Inhibiting NAD+-dependent DNA ligase activity with 2-(cyclopentyloxy)-5'-deoxyadenosine (CPOdA) offers a new tool for DNA replication and repair studies in the model archaeon Haloferax volcanii

Xavier Giroux, Stuart MacNeill

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Abstract

DNA ligases play an essential role in many aspects of DNA metabolism in all three domains of life. The haloarchaeal organism Haloferax volcanii encodes both ATP- and NAD+-dependent DNA ligase enzymes designated LigA and LigN, respectively. Neither LigA nor LigN alone is required for cell viability but they share an essential function, most likely the ligation of Okazaki fragments during chromosome replication. Here we show that 2-(cyclopentyloxy)-5’-deoxyadenosine (referred to as CPOdA), originally developed as a inhibitor of bacterial NAD+-dependent DNA ligases, is a potent inhibitor of the growth of Hfx. volcanii cells expressing LigN alone, causing chromosome fragmentation and cell death, while cells expressing LigA are unaffected. Growth inhibition occurs at significantly lower CPOdA concentrations (MIC ≤ 50 ng/ml) than those required for inhibition of bacterial growth (≥ 2 µg/ml). CPOdA has the potential to become a vital tool in DNA replication and repair studies in this important model organism.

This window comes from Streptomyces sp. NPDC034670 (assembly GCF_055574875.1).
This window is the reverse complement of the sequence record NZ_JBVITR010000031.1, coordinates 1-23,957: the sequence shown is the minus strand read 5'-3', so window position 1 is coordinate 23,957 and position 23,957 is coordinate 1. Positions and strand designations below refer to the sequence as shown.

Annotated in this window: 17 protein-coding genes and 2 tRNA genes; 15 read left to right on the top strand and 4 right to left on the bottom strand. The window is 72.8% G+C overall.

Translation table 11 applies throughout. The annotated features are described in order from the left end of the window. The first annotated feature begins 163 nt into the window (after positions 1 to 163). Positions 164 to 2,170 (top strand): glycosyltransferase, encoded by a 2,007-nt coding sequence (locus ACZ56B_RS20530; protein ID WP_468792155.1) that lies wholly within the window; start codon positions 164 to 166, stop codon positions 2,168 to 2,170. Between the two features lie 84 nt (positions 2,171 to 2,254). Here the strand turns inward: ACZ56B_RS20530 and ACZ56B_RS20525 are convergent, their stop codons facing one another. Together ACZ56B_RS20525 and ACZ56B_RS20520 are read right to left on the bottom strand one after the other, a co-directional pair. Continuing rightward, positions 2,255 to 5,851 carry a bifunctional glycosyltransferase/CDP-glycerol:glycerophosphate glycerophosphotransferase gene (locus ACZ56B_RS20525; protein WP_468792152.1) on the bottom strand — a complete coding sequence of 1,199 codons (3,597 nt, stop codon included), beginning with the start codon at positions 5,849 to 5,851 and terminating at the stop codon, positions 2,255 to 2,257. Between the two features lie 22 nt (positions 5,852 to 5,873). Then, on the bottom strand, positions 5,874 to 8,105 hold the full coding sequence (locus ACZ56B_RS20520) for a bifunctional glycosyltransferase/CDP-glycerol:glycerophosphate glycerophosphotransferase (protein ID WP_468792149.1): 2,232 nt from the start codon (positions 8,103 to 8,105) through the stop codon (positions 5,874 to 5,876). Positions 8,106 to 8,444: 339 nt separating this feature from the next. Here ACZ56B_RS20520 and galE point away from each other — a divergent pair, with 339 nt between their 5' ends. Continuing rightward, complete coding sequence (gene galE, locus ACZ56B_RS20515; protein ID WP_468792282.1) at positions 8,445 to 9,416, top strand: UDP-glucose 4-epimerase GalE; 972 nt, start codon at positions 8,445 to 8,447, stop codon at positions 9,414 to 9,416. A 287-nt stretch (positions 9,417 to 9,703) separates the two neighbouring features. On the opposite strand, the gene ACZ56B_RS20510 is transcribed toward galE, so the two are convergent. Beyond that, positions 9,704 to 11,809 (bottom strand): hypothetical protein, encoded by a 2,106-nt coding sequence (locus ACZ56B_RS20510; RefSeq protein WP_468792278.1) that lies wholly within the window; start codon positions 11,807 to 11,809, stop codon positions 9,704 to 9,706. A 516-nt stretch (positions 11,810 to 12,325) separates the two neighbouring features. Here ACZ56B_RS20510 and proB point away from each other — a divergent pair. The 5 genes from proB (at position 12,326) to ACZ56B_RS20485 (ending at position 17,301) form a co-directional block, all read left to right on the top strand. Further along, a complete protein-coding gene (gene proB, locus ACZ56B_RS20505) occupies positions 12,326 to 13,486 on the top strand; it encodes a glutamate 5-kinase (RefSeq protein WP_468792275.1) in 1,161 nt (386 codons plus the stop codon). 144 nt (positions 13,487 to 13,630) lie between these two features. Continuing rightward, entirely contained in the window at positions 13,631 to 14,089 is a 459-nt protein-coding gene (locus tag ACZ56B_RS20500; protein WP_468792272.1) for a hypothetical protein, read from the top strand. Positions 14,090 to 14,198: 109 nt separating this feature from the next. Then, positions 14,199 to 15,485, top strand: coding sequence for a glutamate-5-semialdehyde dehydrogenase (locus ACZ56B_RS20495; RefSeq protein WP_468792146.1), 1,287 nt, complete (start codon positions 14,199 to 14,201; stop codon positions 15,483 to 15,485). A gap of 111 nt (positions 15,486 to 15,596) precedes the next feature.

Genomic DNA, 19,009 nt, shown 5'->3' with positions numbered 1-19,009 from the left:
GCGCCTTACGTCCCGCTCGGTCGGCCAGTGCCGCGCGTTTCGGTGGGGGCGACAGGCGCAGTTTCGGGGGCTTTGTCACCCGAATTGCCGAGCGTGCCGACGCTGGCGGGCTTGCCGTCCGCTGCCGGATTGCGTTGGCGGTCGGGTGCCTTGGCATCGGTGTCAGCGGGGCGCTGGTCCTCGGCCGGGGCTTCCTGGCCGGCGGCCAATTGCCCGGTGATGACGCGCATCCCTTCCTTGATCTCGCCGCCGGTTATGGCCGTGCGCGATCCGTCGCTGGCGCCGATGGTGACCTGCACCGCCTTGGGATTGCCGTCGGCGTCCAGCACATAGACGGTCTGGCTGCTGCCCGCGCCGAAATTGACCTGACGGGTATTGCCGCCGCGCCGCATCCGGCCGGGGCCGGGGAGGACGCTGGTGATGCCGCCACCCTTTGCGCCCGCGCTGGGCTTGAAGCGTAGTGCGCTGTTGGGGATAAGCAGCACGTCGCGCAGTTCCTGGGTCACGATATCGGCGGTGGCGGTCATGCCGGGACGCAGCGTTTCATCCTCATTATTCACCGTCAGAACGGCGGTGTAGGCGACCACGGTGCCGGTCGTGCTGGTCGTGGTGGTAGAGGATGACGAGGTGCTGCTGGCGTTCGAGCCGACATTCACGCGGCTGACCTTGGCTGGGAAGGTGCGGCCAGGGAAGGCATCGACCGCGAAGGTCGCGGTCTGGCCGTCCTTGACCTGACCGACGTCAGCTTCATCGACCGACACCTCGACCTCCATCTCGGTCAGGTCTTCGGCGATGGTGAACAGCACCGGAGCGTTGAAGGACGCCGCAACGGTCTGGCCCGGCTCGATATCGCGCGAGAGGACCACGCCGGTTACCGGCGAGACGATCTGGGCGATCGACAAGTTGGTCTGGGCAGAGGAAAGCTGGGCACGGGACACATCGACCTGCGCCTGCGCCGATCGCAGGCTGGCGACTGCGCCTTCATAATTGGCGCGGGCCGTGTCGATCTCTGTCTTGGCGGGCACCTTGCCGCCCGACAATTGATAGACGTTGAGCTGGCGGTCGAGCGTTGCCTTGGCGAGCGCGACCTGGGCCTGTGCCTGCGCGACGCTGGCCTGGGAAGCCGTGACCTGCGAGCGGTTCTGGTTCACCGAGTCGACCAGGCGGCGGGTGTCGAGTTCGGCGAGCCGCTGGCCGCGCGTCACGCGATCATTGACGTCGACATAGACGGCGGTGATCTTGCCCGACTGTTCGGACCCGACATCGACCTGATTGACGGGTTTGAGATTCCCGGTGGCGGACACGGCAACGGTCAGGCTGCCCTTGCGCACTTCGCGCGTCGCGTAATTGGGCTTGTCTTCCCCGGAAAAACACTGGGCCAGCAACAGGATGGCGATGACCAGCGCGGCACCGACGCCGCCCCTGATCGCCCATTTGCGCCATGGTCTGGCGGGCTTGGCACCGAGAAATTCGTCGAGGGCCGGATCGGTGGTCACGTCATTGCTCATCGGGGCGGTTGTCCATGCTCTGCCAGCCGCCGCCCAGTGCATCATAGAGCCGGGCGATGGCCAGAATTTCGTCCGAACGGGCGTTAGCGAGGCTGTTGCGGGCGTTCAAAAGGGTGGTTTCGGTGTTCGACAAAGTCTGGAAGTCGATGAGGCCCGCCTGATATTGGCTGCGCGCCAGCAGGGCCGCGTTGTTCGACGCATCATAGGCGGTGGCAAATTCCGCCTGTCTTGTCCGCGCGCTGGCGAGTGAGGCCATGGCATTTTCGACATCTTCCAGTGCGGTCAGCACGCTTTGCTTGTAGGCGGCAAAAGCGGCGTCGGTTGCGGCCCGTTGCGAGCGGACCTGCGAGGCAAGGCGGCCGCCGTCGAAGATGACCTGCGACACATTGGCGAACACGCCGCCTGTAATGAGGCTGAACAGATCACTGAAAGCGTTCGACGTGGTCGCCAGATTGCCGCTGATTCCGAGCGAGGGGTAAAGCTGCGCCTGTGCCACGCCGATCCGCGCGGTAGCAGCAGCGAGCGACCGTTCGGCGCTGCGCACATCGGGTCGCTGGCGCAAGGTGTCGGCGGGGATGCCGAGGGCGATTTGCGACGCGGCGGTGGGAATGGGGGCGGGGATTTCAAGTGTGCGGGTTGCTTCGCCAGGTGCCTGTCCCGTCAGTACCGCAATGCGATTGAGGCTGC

Original languageEnglish
Article numberfnv181
Number of pages5
JournalFEMS Microbiology Letters
Volume362
Issue number21
Early online date29 Sept 2015
DOIs
Publication statusPublished - 2015

Keywords

  • DNA ligase
  • Haloferax volcanii
  • Archaea
  • DNA replication
  • DNA repair

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